Such seems to be the predominant mood among the ‘radicals’ in Solidarity today. They have developed a very extensive movement for self-management in the factories. The ‘Network’, as the movement is called, succeeded in July in organising a national meeting of representatives from 1,000 plants. It sets itself the aim of replacing plant managements associated with the old order by workers councils. A founder of the movement, Jacek Merkl from the Gdansk shipyards, says the aim is the ‘transformation of state ownership into social ownership’ (quoted in FT, 28 August).
This is a much healthier response than that of Walesa. It counterposes a continuation of class struggle to class collaboration.
But from a working class standpoint there remains a fault in the self-management approach. The crisis of the economy requires more than just the seizure control at the local level. It requires the imposition of national solutions. Workers can struggle successfully to take over the individual plants in a locality – and still be demoralised and turned one against another by the national food shortages, the national resources wasted as Poland’s contribution to the Warsaw Pact, the national destruction of jobs as new investments are cancelled.
These questions cannot be dealt with unless you talk in terms of a struggle for power at the centre as well as in the localities, a struggle to replace the mechanisms of state capitalist competitive accumulation by those of socialist production for human need.
Revolutionary socialists in the West have learned the hard way that it is no good having a revolutionary ‘programme’ without having the working class self activity to enforce it. But in a situation of deep social crisis, the converse can also apply; the self activity means nothing unless it is raised to self-conscious self-activity, directed to solving society’s problems by the imposition of revolutionary measures.
That was why Lenin could write a book shortly before October 1917 called The coming catastrophe and how to avert it, saying that unless the revolutionary working class took power and imposed its programme, the disintegration of society could pull the working class down with it.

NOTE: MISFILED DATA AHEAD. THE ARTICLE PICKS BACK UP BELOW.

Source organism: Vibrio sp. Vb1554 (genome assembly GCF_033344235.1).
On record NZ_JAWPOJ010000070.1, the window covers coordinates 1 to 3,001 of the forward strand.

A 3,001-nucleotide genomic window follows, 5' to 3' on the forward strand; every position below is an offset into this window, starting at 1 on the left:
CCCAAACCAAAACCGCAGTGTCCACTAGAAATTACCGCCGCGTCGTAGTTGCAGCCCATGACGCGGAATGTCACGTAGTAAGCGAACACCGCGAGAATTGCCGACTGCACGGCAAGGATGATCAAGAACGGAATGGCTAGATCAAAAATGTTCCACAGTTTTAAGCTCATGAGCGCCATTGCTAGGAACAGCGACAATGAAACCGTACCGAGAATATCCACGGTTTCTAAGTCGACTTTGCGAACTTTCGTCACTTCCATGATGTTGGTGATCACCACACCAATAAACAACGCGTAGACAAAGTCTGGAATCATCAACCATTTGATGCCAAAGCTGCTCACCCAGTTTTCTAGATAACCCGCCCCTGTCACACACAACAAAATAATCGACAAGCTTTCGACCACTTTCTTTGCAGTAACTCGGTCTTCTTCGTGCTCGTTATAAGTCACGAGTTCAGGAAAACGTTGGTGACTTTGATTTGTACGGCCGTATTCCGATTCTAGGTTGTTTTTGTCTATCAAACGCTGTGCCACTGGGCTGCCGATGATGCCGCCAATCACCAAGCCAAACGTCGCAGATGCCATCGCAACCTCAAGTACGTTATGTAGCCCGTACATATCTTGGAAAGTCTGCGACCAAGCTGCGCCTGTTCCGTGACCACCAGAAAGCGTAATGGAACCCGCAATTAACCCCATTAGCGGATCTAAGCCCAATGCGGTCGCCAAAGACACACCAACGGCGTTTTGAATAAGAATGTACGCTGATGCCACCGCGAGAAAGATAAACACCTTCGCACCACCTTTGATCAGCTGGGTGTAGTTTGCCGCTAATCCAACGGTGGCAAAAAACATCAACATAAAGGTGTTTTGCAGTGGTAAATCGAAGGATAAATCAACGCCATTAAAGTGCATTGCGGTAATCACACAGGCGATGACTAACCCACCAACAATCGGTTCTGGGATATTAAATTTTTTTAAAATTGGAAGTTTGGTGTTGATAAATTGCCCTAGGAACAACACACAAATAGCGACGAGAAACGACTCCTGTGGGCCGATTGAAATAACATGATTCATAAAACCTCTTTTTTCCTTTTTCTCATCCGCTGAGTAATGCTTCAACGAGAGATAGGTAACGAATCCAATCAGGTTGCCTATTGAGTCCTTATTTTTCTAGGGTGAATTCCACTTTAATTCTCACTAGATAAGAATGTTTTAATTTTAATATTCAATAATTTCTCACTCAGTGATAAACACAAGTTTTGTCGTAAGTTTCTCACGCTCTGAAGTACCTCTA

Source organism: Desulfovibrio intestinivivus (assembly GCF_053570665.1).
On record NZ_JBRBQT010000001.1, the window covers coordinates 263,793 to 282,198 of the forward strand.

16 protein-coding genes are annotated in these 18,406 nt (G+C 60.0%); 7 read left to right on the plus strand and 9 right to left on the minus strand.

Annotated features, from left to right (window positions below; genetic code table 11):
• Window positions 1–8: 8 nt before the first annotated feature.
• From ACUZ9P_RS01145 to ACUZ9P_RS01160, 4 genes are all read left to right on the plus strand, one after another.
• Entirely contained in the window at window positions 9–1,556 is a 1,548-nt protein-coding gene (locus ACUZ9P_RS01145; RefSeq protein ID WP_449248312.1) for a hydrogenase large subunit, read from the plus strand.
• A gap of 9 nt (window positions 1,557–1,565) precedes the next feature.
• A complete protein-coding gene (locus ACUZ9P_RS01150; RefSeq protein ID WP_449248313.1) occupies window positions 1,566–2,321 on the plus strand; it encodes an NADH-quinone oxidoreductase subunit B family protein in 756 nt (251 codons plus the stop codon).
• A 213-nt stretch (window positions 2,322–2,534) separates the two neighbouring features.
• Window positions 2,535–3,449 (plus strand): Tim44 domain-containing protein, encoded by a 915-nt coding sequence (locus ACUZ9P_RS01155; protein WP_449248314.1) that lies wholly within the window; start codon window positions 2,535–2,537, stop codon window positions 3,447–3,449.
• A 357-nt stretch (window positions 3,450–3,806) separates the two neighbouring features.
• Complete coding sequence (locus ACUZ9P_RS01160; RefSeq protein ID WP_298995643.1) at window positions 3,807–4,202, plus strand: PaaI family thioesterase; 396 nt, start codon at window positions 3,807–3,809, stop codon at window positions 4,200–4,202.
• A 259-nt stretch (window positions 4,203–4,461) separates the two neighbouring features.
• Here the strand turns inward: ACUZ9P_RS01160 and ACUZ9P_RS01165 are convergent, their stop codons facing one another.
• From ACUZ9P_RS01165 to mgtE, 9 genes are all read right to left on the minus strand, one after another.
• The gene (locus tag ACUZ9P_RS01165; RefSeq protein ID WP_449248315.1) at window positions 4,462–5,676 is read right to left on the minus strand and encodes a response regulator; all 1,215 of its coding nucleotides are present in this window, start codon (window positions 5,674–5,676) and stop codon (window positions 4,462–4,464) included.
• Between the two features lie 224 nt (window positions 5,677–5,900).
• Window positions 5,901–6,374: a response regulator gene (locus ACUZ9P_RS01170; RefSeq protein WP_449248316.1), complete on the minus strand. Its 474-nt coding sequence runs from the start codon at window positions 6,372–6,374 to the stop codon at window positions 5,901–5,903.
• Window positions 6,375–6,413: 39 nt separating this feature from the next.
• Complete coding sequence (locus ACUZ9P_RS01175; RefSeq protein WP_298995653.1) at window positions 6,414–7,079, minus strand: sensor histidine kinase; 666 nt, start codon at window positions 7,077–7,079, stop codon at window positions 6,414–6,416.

In Poland today the same danger exists. Without a working class struggle for power, all the bitterness engendered by the crisis – until now channelled behind Solidarity – can fragment in a thousand directions, People in one locality can begin to blame workers in another locality for their problem. The peasants can turn against all those living in the towns, including the workers. Those in the small factories can turn against those in the big factories. And in that situation, old traditions can blind people to their real interests.
Such is the real chaos that can threaten Poland – a chaos which will be encouraged by certain ‘hard liners’ in the regime who would hope to build a popular base for themselves out of nationalists and anti-semitic demagogy.
It is impossible to see what the eventual outcome would be then. It might be an authoritarian nationalist regime. It might be a Yugoslavia type ‘managerial’ state capitalism in which individual managers would sacrifice workers to the competition between themselves. It might even be that in the chaos, the Russians would feel strong enough to intervene. But in any such eventuality, everything gained by Solidarity in the last year would be lost.
Such an outcome is still far from inevitable. The workers’ movement still has the strength and the prestige to pose an alternative. The only thing that is preventing it doing that is its own subjective condition. The heritage of Stalinism means that the ‘radicals’ in Solidarity do not have the traditions of genuine Marxism that would provide them with a real notion of workers’ power or the theory that would explain the alternative to state capitalist crisis.
Last updated on 15 May 2010